Remember Billy Ray Cyrus and his “Achy, Breaky, Heart?” Well, I don’t have an achy, breaky, heart, but I do have an achy, breaky back. I can laugh about it now, but I sure wasn’t laughing when it first happened.
I thought someone had stabbed me, but there was no blood. The pain was excruciating. I kept thinking of all the things I needed to be doing, — like making dinner for the folks I’d invited to my home before I knew I was going to be cripple and lame.
I don’t even know what happened to my back. It could have been the box of books I lifted at work, or the table I took upstairs to make more room, or just stress. It could have been a lot of things.
I went to the Urgent Care Clinic. “Do you have any other back problems?” The doctor quizzed.
“Well, yes, I do, but it is hurting on the wrong side and hurts far worse than usual.”
“Does the pain go down your legs?”
“Well, as a matter of fact, it does”
“Any numbness or tingling?”
“How did you know?”
“We can do an X-ray.”
I certainly was not going to get any surgery done at the neighborhood convenience clinic. “I don’t think I want x-rays,” I stuttered.
“Okay, I’ll give you some pain medicine and muscle relaxants and you can follow-up with your own physician.”
That sounded good! DRUGS, at this point I needed some. At the pharmacy I asked the druggist if it would be okay to take the muscle relaxants and the pain medicine together.
“Well, it’s probably not a good idea,” he said. “You might end up falling on the dinner table and becoming the entertainment!” I was afraid of that.
Everyone seems to have an opinion about what to do for back problems. Four of five people have back pain at some time in life; therefore, everyone is an expert.
The surgery believers say, “Go to a surgeon — get it fixed, and get it over with.” I’ll admit there are situations where the pain is so intense or the injury so serious that it must be surgically addressed. But what if I go through all the pain and trouble of surgery, and it still hurts?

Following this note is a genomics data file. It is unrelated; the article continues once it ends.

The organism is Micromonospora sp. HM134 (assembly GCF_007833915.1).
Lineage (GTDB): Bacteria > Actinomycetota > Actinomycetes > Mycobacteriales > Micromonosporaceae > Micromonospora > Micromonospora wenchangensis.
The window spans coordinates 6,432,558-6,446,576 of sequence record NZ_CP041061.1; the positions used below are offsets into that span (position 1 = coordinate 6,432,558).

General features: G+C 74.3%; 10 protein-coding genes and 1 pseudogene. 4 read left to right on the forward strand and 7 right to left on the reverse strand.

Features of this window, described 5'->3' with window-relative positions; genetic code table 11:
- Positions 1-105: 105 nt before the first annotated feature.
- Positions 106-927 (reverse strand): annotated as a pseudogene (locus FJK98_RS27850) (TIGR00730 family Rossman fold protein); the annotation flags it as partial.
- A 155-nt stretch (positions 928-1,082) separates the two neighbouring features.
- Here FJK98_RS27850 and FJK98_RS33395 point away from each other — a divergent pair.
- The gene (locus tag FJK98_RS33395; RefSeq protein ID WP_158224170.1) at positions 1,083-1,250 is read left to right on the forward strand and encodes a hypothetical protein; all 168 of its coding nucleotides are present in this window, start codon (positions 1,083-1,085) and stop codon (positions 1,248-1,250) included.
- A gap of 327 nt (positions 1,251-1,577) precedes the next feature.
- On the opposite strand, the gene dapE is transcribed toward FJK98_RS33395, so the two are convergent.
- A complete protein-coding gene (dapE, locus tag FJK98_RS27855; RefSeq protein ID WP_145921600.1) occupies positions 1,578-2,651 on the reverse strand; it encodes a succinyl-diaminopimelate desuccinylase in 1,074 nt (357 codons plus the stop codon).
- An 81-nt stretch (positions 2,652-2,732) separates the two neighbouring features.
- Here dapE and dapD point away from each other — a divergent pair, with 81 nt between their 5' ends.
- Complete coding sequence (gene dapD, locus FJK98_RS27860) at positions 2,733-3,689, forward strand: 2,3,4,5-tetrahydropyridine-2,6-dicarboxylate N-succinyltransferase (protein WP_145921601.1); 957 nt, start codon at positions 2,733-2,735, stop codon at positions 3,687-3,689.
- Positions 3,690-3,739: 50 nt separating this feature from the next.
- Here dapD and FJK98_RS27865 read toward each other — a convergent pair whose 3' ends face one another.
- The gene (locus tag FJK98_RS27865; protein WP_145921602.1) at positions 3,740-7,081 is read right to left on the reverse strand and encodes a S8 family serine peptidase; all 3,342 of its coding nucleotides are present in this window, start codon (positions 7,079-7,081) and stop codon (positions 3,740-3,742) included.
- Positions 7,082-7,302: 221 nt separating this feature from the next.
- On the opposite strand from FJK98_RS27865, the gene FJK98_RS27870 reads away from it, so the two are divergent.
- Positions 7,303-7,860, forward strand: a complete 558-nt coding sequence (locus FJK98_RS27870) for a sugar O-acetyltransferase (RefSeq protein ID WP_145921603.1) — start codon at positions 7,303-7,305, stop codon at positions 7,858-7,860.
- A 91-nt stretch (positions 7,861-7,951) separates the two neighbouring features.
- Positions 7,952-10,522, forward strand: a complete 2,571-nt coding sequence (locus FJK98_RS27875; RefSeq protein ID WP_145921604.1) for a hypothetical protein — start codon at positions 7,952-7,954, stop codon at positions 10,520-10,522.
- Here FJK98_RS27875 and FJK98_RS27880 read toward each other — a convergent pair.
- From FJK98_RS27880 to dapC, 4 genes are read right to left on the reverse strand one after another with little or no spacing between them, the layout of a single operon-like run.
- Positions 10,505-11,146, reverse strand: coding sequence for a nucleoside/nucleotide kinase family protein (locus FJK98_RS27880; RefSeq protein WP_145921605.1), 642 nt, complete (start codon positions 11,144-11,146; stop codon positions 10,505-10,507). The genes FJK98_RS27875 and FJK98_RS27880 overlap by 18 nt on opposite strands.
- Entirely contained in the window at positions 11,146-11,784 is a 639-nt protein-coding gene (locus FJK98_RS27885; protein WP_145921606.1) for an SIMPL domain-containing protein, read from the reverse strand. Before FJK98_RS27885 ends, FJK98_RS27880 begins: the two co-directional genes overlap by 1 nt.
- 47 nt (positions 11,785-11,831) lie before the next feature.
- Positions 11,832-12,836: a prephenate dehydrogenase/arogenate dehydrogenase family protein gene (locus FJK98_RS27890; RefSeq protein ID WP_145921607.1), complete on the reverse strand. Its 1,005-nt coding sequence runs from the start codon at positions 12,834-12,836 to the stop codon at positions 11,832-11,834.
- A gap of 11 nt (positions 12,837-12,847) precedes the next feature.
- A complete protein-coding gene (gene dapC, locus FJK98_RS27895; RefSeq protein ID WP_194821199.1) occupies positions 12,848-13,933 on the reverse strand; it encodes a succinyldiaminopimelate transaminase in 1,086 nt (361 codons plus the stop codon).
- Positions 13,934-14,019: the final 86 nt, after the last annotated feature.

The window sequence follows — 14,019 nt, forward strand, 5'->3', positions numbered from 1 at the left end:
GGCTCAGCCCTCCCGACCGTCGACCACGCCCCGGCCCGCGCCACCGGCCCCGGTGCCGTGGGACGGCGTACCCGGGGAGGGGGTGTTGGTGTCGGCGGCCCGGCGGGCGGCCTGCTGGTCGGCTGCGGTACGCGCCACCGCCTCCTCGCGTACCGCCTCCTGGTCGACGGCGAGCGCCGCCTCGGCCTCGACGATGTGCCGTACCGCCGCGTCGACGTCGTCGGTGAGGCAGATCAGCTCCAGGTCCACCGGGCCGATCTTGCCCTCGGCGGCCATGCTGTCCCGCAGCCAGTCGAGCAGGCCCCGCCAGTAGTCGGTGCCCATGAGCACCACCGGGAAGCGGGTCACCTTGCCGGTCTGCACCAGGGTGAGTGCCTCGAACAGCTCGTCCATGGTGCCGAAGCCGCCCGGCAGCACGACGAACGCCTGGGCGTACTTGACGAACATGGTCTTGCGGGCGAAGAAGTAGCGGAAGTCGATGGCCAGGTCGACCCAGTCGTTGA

“Get an epidural injection. My husband had one and it helped him!”
“Don’t have surgery for a slipped disc, only if it’s ruptured!”
“Get a massage, use a heating pad, use cold packs, take ibuprofen, get a waterbed, use a hot tub, try lineament.”
Now I’ve had back problems before, and I figured that if I could tolerate the pain for a while, it might go away. I also knew that people who have surgery do not always become pain free. In fact, most of the ones I know continue to have back problems after surgery.
My world revolved around crutches and pain pills. I later found that I should have been on bed rest in the early acute stage — not that I was able to go out dancing anyhow.
I decided to take my chances. After a week or two, I began to feel better. I gave up my crutches and got a cane. Canes are great! I highly recommend them. People open doors and are kind to you when you have a cane. I never knew if I reminded them of their grandmother, or if they were just being cautious about irritating someone with a potential weapon in their hand.
I’m pretty much okay now –- not jogging — but not in pain.
Please don’t tell me that pain is not an appropriate topic for a humor column. You wouldn’t want to cross me. I still have my cane, and I know how to use it.